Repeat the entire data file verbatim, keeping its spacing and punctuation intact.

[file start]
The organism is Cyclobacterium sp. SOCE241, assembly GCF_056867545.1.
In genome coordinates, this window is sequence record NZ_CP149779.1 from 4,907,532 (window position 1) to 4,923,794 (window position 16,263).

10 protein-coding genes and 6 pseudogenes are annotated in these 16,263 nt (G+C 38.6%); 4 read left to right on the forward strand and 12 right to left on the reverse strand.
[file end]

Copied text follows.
The organism is Cyclobacterium sp. SOCE241, assembly GCF_056867545.1.
In genome coordinates, this window is sequence record NZ_CP149779.1 from 4,907,532 (window position 1) to 4,923,794 (window position 16,263).

10 protein-coding genes and 6 pseudogenes are annotated in these 16,263 nt (G+C 38.6%); 4 read left to right on the forward strand and 12 right to left on the reverse strand.